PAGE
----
Anxiety is the feeling of worry, apprehension or dread that something bad is going to happen or that you can’t cope with a situation. It’s also the physical reactions that go with the feeling, like ‘butterflies in the stomach’, tension, shakiness, nausea and sweatiness. And it’s behaviour like avoiding what’s causing the anxiety or wanting a lot of reassurance.
Anxiety can happen in response to a specific situation or event, but it continues after the situation has passed. It can happen without a specific situation or event too.
Anxiety is a common and natural part of life. Everyone feels anxious sometimes Anxiety is very common in the pre-teen and teenage years.
This is because adolescence is a time of emotional, physical and social change, which is happening at the same time as teenage brains are changing. Pre-teens and teenagers are seeking new experiences and more independence. It’s natural for teenagers to feel anxious about these changes, opportunities and challenges.
For instance, pre-teens and teenagers may experience anxiety related to starting secondary school, dressing a certain way, making friends, participating in school plays, or attending formal. Also, as their independence increases, they might feel anxious about responsibilities, money and employment.
Anxiety in pre-teens and teenagers isn’t always a bad thing. Feeling anxious can help to keep teenagers safe by getting them to think about the situation they are in. It can also motivate them to do their best. And it can help them get ready for challenging situations like public speaking or sporting events.
Learning to manage anxiety is an important life skill, which you can help your child learn.
Encourage your teens to talk about anxieties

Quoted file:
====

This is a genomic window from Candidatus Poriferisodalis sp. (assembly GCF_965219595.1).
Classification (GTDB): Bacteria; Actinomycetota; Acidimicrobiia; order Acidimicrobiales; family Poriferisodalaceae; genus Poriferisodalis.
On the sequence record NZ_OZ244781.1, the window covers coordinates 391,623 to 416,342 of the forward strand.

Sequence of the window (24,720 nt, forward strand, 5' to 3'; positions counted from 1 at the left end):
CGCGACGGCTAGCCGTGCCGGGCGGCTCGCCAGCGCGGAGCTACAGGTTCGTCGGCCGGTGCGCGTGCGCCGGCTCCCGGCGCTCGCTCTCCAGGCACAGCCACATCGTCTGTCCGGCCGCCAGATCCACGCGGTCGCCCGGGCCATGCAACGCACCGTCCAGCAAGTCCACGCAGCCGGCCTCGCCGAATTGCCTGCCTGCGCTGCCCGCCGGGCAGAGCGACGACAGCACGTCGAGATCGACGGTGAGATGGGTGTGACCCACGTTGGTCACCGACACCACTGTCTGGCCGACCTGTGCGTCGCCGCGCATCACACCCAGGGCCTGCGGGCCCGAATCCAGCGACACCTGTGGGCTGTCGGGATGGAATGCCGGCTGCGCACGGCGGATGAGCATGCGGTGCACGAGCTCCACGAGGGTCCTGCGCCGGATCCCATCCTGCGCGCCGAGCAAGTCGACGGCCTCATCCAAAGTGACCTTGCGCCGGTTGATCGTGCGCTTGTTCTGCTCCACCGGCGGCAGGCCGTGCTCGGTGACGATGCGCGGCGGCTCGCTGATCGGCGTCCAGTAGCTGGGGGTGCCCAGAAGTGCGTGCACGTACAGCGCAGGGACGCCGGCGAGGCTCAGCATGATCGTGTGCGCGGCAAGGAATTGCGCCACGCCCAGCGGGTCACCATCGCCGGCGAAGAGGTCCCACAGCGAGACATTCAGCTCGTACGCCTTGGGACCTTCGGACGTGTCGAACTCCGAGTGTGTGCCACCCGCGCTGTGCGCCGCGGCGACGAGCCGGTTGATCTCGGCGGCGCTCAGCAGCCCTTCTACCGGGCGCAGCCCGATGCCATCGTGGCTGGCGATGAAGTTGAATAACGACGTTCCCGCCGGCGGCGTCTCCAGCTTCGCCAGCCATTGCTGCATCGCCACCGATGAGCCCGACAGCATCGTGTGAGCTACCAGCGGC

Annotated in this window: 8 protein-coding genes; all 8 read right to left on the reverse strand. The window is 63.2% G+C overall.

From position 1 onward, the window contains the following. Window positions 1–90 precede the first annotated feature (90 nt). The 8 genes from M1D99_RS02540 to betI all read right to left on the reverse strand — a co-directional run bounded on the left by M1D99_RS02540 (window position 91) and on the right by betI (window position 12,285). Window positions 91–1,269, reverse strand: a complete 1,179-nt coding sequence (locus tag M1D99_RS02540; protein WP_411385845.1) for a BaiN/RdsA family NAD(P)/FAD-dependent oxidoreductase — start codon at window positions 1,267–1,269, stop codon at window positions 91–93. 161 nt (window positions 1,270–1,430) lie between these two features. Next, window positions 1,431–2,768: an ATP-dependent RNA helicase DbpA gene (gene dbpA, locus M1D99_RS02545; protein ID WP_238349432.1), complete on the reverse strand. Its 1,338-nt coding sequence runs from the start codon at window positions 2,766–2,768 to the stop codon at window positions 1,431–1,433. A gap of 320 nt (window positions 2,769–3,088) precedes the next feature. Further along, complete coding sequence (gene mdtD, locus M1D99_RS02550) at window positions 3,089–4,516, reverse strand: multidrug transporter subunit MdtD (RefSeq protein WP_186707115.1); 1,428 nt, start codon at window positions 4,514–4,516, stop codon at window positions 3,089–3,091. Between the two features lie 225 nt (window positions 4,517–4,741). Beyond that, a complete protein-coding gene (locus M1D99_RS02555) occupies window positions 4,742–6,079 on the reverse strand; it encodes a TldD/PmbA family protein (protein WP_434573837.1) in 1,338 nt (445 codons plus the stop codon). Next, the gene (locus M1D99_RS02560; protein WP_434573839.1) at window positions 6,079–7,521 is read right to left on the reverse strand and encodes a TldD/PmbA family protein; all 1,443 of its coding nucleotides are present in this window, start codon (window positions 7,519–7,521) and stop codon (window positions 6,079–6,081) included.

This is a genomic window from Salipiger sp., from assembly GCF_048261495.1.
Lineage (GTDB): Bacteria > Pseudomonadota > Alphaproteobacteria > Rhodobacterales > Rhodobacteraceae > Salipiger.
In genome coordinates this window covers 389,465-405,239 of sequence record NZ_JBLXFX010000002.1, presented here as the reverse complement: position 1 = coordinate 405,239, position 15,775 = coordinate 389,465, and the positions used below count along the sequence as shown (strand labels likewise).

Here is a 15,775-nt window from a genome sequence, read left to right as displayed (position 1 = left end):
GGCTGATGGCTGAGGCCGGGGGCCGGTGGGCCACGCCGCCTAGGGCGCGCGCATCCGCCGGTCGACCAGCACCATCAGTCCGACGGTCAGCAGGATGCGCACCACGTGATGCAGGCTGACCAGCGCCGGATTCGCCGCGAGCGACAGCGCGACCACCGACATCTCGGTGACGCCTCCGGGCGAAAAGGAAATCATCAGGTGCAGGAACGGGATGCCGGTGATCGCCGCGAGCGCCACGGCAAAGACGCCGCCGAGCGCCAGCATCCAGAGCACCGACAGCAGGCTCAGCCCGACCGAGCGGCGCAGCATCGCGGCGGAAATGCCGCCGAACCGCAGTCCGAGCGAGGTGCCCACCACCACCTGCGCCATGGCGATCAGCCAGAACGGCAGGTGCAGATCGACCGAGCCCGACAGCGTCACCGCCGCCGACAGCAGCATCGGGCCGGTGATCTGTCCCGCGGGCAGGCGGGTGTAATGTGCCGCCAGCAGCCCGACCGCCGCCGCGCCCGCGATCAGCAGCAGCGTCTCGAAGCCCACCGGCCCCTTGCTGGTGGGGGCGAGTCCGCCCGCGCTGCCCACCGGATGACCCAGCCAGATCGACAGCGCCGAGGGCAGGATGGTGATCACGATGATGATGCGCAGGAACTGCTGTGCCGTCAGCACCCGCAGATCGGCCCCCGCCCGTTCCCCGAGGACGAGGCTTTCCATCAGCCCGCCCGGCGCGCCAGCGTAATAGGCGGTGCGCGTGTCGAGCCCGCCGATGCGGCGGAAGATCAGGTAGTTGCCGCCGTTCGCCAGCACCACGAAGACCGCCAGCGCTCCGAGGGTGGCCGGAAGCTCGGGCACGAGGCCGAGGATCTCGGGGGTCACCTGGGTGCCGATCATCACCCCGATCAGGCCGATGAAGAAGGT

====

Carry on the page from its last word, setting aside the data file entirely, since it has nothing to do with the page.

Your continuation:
Just talking about the things that make them anxious can reduce the amount of anxiety your teen feels. Talking and listening also help you understand what’s going on for them. And when you understand, you are better able to help them manage anxieties or find solutions to problems.
Acknowledge your teen’s feelings
Teen anxiety is real, even if the thing they feel anxious about) about is unlikely to happen. This means it’s important to acknowledge the anxiety and tell them that they are confident they can handle it. This is better than telling them not to worry because telling them not to worry sends the message that worry isn’t a valid feeling. For example, teens might be anxious about passing an exam. Let them know you understand how they feel, but you are sure they will do their best and that’s the most important thing.
When you acknowledge their feelings with warmth and compassion, it helps them to use self-compassion in challenging situations too.
Encourage brave behaviour
This involves gently encouraging teens to set small goals for things they feel anxious about. Just avoid pushing them to face situations they don’t feel ready to face. For example, they might be anxious about performing in front of others. As a first step, you could suggest your child practises their lines in front of the family.
You can also help teens by encouraging them to use:
Positive self-talk: for example, ‘I can handle this. I’ve been in situations like this before’
self-compassion – for example, ‘It’s OK if I do this differently from other people. This way works for me’
Assertiveness: for example, ‘I need some help with this project’.
It’s also good to praise them for doing something they feel anxious about, no matter how small it is.
When anxiety is severe and long-lasting, it might be an anxiety disorder. Anxiety disorders usually respond very well to professional treatment. And the earlier anxiety disorders are treated, the less likely they are to affect young people’s mental health and development in the long term.